Sunderland keen for clarity on next season's start as Phil Parkinson reacts to League One vote
Phil Parkinson and Jim Rodwell say that clarity over when next season will be able to begin is going to be key in allowing clubs to start putting plans into action.
League One clubs voted to curtail the campaign by an ‘overwhelming majority’ on Tuesday, leaving Sunderland facing a third season in the third tier.
Parkinson and Rodwell met ahead of that decision to begin plotting the way forward, with significant turnover likely at the Stadium of Light this summer.
Defender Tommy Smith has already left the club after his short-term deal expired, while there are eight further senior players who will see their contracts expire on June 30th.
Josh Scowen is also set to become a free agent this summer, as will Bailey Wright after his contract at Bristol City expires.
Antoine Semenyo and Declan John have both left the club following the conclusion of the season.
Parkinson is keen to press ahead with his plans for the 2020/21 campaign, but thinks that for clubs throughout the league pyramid, knowing when the season will start is key.
Even more important in terms of planning budgets is knowing when supporters will be allowed back into the grounds.
“The key now is to work out when the season is going to start, and when crowds are going to be allowed back in because ultimately for all clubs that is going to determine levels of wages and budgets,” Parkinson said.
“Football will be government-led as far as letting fans back into stadiums, and that is when we can really start planning for next season.
“The consensus in football is that we have to do everything we can to get supporters back into grounds before we start next season.
“If thing keep on progressing in the way they are in the country, then we have to say that things are looking increasingly promising on that.
“As much as the EFL has come in for criticism, it has been very difficult for them because these are unprecedented circumstances and there have been so many different scenarios for them to consider.
“Now we just hope that it won’t be too long a wait until we get clarification over when next season can start.”
Sunderland’s view was that finishing the season behind closed doors was preferable to curtailing the campaign, but CEO Rodwell admits that supporters being allowed back into the ground is vital.
He believes it may be a case of beginning initially with reduced capacities.
Clubs are yet to receive any guidance from the EFL as to a potential start date for the new season and what the circumstances could be.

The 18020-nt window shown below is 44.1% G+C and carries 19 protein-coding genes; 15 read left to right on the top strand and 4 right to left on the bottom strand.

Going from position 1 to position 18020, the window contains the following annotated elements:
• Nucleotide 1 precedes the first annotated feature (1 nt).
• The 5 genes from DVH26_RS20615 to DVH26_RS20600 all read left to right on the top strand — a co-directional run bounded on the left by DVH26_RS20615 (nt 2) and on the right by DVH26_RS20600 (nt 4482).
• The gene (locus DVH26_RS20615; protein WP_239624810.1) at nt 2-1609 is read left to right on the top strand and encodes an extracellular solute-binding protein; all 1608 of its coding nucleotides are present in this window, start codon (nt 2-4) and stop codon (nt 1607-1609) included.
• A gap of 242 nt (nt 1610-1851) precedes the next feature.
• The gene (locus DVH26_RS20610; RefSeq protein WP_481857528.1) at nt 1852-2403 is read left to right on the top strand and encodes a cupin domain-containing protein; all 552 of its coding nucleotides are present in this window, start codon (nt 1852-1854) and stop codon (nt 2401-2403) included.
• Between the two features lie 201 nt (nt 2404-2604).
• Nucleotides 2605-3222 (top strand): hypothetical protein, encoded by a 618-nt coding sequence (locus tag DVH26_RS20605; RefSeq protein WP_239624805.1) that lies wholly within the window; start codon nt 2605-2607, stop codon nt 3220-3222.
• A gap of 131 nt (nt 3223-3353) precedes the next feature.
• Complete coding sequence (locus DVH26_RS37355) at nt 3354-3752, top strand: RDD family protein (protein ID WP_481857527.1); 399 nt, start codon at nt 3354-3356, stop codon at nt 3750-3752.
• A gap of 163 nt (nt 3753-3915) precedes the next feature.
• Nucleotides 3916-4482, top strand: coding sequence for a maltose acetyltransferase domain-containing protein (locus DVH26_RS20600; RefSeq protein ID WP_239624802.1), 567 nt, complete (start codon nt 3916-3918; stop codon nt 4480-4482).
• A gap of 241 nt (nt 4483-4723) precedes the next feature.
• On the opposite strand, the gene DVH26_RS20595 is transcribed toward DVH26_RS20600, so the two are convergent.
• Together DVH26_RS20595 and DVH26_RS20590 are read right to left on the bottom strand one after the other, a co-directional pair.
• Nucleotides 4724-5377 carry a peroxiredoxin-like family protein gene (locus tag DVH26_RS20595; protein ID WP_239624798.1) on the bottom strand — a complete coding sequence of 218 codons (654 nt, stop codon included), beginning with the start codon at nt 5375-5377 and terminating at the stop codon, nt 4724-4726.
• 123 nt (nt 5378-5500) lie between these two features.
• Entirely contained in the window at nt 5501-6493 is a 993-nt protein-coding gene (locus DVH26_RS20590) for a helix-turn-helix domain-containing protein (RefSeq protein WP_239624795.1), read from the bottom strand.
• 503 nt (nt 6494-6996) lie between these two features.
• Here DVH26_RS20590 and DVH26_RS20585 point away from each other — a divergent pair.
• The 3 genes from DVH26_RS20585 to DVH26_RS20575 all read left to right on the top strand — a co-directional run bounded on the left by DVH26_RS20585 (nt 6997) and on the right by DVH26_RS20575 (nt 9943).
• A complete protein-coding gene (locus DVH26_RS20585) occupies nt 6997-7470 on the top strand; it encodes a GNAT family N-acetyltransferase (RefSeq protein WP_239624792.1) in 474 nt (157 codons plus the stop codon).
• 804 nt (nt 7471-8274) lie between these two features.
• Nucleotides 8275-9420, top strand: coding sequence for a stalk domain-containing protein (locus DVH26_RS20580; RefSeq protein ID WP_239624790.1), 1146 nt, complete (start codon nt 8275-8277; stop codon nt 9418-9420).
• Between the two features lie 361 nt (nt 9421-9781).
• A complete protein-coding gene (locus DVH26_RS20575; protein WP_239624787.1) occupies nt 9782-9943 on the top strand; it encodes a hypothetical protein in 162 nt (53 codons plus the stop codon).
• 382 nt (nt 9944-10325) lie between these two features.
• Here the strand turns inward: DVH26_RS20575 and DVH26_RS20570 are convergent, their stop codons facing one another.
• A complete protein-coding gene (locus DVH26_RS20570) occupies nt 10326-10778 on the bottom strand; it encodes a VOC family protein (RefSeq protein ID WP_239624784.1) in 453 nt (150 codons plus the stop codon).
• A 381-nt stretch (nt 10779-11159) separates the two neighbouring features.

“We briefly in our second meeting on Tuesday touched on the subject but it is going to depend on the virus and the government,” Rodwell said.
“For me, it’s about getting fans in the stadium.
“I don’t believe you can start the season without fans.
“If it has to be with a reduced capacity, then that’s what we have to accept.
“Supporters, fans are the difference between professional football and anything else.
“We’ve got to find a way of getting fans into grounds safely.
“I do think things are going in the right direction, but no one can give real assurances.”
Parkinson says he was expecting clubs to vote to curtail the current campaign on Tuesday.
The Black Cats boss had expressed his preference for an extended play-off campaign, but says his focus now is on ensuring that the squad is ‘as strong as it can be’ for next season, whenever that begins.
“It was a decision we were expecting, and as soon as we knew it was going to go to a vote of clubs, we knew that everyone was going to vote for their own self-interests,” he said.
“We wanted the season to finish in the normal way and I still feel that that could have happened.
“Then two or three weeks ago there was a suggestion – and originally it came from the EFL themselves – that there could be an extended play-off and obviously we favoured that as an option if the season could not be completed.
“But when it went to a vote we knew what the outcome would be.
“We are frustrated because the race for the play-offs had been so tight and I still felt that second place was definitely up for grabs.
“We can all look back at this game and that game and the what ifs, but really we have to look forward.
“We have to utilise this time to build the squad and make sure that when we come back we are as strong as we can be, and that we have a team out on the pitch that our supporters can relate to, and make sure that we get out of this league next season.”
League One clubs have already begun to reduce their squads as the financial impact of the COVID-19 continues to take hold.
AFC Wimbledon have announced the departure of 11 players out of contract this month, while Accrington Stanley have also announced that five players will leave upon the expiration of their current deals.